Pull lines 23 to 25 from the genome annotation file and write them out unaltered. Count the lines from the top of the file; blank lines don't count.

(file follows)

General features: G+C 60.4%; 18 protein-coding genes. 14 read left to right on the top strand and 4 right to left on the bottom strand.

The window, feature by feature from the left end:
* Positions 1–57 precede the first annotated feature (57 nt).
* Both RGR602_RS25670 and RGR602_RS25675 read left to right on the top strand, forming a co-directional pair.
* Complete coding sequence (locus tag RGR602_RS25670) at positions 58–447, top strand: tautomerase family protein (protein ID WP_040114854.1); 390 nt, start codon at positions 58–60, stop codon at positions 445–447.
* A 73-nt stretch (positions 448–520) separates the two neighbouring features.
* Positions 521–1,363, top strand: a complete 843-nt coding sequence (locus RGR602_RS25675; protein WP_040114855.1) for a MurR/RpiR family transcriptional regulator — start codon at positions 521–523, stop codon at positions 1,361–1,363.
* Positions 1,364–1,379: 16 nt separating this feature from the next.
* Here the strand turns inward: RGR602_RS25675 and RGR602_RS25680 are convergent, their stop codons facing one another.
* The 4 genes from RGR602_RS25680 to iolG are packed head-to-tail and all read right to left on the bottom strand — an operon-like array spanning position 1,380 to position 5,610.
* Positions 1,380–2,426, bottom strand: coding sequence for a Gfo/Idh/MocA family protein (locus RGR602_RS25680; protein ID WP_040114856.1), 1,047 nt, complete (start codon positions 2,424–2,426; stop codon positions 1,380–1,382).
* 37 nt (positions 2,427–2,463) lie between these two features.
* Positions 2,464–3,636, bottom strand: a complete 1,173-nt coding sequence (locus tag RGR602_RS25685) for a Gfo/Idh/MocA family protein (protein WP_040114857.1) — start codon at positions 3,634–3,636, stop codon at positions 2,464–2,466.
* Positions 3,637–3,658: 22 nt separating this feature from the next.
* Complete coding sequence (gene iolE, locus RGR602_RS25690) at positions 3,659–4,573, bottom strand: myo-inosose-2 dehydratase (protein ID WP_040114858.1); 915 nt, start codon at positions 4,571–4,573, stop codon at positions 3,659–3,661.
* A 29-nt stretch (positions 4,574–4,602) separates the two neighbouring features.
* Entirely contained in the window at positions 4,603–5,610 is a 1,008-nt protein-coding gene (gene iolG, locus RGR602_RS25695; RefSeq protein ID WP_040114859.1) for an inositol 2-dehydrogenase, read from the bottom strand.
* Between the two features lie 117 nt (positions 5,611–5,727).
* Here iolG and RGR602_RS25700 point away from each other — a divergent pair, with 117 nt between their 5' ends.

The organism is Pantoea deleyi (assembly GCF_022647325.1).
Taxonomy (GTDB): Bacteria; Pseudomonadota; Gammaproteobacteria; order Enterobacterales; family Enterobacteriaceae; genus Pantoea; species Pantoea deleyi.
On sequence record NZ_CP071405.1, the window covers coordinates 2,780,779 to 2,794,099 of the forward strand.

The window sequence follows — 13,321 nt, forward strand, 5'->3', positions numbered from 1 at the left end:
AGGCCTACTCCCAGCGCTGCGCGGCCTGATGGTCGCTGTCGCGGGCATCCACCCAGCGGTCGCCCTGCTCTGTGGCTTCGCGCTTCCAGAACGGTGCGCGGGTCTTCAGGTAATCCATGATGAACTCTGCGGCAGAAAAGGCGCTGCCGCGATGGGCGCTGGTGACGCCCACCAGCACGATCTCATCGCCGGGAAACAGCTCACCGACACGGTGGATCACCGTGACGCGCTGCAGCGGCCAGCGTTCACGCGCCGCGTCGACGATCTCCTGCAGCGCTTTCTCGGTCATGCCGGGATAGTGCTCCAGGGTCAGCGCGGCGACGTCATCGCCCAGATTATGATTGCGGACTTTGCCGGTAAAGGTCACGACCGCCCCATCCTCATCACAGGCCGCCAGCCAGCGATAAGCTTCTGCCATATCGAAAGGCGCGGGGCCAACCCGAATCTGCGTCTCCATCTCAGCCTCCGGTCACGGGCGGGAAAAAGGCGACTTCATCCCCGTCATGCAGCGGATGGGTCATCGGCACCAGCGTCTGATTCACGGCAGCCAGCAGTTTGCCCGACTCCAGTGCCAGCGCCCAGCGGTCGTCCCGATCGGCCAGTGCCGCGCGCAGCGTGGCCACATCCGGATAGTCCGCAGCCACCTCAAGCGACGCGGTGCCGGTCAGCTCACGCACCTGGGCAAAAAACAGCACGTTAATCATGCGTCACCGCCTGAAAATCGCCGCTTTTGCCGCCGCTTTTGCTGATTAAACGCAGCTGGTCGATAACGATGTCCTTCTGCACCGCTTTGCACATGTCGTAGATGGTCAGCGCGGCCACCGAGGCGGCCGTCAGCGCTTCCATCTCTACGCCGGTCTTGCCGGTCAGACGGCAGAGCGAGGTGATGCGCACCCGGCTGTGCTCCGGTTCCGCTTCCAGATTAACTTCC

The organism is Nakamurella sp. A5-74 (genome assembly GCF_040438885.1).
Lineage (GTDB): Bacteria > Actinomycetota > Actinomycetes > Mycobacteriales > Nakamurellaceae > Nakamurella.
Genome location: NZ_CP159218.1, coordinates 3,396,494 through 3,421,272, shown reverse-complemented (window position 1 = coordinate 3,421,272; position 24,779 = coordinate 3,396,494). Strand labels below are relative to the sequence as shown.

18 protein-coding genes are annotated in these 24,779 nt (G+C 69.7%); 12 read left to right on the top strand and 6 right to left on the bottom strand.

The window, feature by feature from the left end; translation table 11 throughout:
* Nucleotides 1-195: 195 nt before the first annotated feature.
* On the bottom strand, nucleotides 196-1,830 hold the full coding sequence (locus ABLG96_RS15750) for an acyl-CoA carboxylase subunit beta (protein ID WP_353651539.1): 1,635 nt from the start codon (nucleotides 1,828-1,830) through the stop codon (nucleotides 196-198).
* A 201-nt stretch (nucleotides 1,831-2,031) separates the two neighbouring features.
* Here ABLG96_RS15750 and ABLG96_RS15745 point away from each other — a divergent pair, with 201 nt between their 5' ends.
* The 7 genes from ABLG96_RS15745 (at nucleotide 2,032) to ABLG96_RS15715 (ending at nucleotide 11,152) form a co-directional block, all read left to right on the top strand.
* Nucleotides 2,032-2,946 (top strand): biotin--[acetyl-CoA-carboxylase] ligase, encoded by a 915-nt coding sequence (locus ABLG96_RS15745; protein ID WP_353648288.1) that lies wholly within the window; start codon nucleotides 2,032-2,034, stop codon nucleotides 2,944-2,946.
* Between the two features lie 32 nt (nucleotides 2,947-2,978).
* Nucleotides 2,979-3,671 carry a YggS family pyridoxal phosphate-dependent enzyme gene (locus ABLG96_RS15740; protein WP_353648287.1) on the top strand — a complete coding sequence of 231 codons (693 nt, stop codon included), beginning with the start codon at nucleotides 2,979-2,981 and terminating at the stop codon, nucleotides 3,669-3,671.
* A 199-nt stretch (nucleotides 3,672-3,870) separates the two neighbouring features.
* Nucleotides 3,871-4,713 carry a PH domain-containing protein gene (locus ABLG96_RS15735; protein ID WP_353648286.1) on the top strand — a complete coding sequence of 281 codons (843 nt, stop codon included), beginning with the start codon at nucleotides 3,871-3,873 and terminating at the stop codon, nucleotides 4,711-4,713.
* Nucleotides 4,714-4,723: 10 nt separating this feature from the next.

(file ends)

The window sequence follows — 13,321 nt, forward strand, 5'->3', positions numbered from 1 at the left end:
AGGCCTACTCCCAGCGCTGCGCGGCCTGATGGTCGCTGTCGCGGGCATCCACCCAGCGGTCGCCCTGCTCTGTGGCTTCGCGCTTCCAGAACGGTGCGCGGGTCTTCAGGTAATCCATGATGAACTCTGCGGCAGAAAAGGCGCTGCCGCGATGGGCGCTGGTGACGCCCACCAGCACGATCTCATCGCCGGGAAACAGCTCACCGACACGGTGGATCACCGTGACGCGCTGCAGCGGCCAGCGTTCACGCGCCGCGTCGACGATCTCCTGCAGCGCTTTCTCGGTCATGCCGGGATAGTGCTCCAGGGTCAGCGCGGCGACGTCATCGCCCAGATTATGATTGCGGACTTTGCCGGTAAAGGTCACGACCGCCCCATCCTCATCACAGGCCGCCAGCCAGCGATAAGCTTCTGCCATATCGAAAGGCGCGGGGCCAACCCGAATCTGCGTCTCCATCTCAGCCTCCGGTCACGGGCGGGAAAAAGGCGACTTCATCCCCGTCATGCAGCGGATGGGTCATCGGCACCAGCGTCTGATTCACGGCAGCCAGCAGTTTGCCCGACTCCAGTGCCAGCGCCCAGCGGTCGTCCCGATCGGCCAGTGCCGCGCGCAGCGTGGCCACATCCGGATAGTCCGCAGCCACCTCAAGCGACGCGGTGCCGGTCAGCTCACGCACCTGGGCAAAAAACAGCACGTTAATCATGCGTCACCGCCTGAAAATCGCCGCTTTTGCCGCCGCTTTTGCTGATTAAACGCAGCTGGTCGATAACGATGTCCTTCTGCACCGCTTTGCACATGTCGTAGATGGTCAGCGCGGCCACCGAGGCGGCCGTCAGCGCTTCCATCTCTACGCCGGTCTTGCCGGTCAGACGGCAGAGCGAGGTGATGCGCACCCGGCTGTGCTCCGGTTCCGCTTCCAGATTAACTTCC

The organism is Nakamurella sp. A5-74 (genome assembly GCF_040438885.1).